While many factors can affect how long a person will suffer from symptoms following opioid detoxification and withdrawal, physical symptoms generally begin eight to 24 hours after last use.
It is imperative that opioid users have adequate monitoring for complications beginning a few hours after last use until their most intense physical symptoms diminish. This includes regular checks of vital signs at least three to four times each day.
Withdrawal Can Last Longer Than Many Realize
When someone who used opioids regularly stops suddenly or greatly reduces the amount they use, that person will begin to experience withdrawal symptoms relatively quickly. Initial symptoms of opioid withdrawal can begin within the first day of detoxification and last several days or several weeks. This depends on many factors, but generally short-acting opioids such as heroin clear the system faster than long-acting opioids like methadone.
In general, you can expect:
- Withdrawal from a short-acting opioid to begin after eight to 24 hours following last use and to last up to ten days
- Withdrawal from long-acting opioids to begin 12 to 48 hours after last use and last up to three weeks
The most dangerous and debilitating physical symptoms usually occur in the first few days and gradually fade over time. Patients may sleep or rest a lot the first few days, and begin to engage in light physical activity later the same week.
Even after most of the acute withdrawal symptoms pass, many people continue to experience some symptoms for up to six months. This generally includes not feeling great, and experiencing intense cravings for opioid drugs. Because this craving can lead to relapse, it is important to have a strong support system during this time. Knowing how long the withdrawal symptoms a person following opioid detoxification and withdrawal last is just one step of being prepared and ready.
Withdrawal Symptoms Are Often Intense and Can Lead to Deadly Complications
Withdrawal symptoms can vary widely in intensity. For chronic or long-term drug users and those whose tolerance required large amounts of opioids, symptoms can be especially intense. Acute withdrawal symptoms may include:
- Nausea and vomiting
- Extreme anxiety
- Insomnia and sleep disturbances
- Difficulty regulating body temperature
- Muscle cramping
- Eyes watering
- Runny nose
Even at their most intense, these symptoms are relatively harmless on their own. However, those going through detox must be closely monitored for complications. Dehydration due to vomiting and diarrhea is a possibility, and other serious complications are possible. Without adequate monitoring and access to emergency medical care, some patients detoxing in hospitals and rehabilitation facilities pass away each year due to complications.
Dangerous Withdrawal Complications Are Often Preventable
In almost every case, it is possible to prevent or treat serious complications of opioid withdrawal. When hospitals or treatment facilities fail to put protocols in place to deal with complications, the patient or their family may have a viable medical malpractice claim.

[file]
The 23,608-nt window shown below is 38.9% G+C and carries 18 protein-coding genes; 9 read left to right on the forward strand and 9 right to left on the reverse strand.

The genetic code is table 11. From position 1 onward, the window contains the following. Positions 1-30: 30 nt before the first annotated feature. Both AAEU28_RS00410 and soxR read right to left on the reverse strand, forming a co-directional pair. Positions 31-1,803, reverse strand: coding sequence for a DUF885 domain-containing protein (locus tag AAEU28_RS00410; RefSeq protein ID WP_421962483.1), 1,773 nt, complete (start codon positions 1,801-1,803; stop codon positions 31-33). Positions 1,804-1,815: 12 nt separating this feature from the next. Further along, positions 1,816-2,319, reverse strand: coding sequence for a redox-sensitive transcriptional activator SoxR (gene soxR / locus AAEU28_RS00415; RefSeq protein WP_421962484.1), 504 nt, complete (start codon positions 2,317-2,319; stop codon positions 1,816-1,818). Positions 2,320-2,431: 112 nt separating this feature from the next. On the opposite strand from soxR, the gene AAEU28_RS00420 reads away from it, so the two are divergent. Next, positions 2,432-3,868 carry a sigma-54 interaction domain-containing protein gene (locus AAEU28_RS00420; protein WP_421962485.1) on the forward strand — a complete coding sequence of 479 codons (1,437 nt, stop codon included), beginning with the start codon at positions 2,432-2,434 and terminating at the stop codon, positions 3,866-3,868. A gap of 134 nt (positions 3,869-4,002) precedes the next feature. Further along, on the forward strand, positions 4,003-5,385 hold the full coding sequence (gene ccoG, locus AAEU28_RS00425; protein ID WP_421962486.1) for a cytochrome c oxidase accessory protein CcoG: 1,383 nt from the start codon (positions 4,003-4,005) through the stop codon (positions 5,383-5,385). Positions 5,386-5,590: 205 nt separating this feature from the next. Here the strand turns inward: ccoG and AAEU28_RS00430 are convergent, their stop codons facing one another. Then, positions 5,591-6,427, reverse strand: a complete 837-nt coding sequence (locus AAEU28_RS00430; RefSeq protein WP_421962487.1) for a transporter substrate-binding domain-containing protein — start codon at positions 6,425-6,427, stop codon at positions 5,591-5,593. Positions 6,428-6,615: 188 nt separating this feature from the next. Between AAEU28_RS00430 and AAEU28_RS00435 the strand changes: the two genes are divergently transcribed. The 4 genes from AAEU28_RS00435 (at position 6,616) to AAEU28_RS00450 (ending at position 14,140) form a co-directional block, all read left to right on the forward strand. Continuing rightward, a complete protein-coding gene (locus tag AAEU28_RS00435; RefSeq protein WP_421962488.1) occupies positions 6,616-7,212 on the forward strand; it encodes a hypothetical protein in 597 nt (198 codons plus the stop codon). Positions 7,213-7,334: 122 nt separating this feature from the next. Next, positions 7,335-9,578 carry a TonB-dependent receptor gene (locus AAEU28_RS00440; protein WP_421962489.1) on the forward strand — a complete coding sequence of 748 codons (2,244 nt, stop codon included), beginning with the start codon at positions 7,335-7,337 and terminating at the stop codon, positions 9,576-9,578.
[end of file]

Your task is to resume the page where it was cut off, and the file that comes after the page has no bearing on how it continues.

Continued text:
Any facility that purports to help opioid users through detoxification and withdrawal must have health care workers available to monitor and attend to patients around the clock. This includes:
- Nurses to check vital signs and check for signs of trouble regularly
- A doctor to perform an exam on each patient before admission to ensure they are in good enough health to face detox
- A doctor on call in case of an emergency or a plan to get the care necessary
It is imperative that a treatment facility has a policy in place addressing when a patient requires additional care. Depending on the nature of the facility and their staffing, this could include calling the on-call doctor or transferring them to a nearby emergency department. Complications can quickly turn deadly without immediate care.
Talk to a Medical Malpractice Attorney If You or a Loved One Suffered Preventable Complications During Detox
If you suffered preventable complications during detox or if you lost a loved one because of withdrawal complications, Newsome | Melton can evaluate your case for free. You may be eligible to pursue compensation based on the negligence of the health care professionals involved in your detox care.
When you call on our team, we will review the facts of your case at no cost to you. If we discover medical malpractice occurred, we can file a claim and go after the payout you deserve. This payout stems from the expenses and losses your family experienced because of the medical negligence. Common damages include:
- Related medical care costs
- Ongoing and future care costs
- Lost wages and diminished earning capacity
- Out-of-pocket costs
- Pain and suffering
- Mental anguish
- Wrongful death damages
Medical Negligence - News Articles
It appeared to be just another day in the life of supermodel Katie May. Another photo shoot and another paycheck. But on January 29, 2016, the shoot ended abruptly when May pinched a nerve during the session. She quickly decided to see chiropractor Eric Marc Swartz for a consultation. Swartz allegedly evaluated her and gaveRead More
On August 11, 2012, Morley Reed Sprague was rushed to the hospital. He was suffering from sepsis, a potentially lethal condition stemming from a severe infection, and a urinary tract infection. Sprague, then 57, had been suffering from MS for nearly two decades and in 2012 he was confined to a wheelchair. After a 12Read More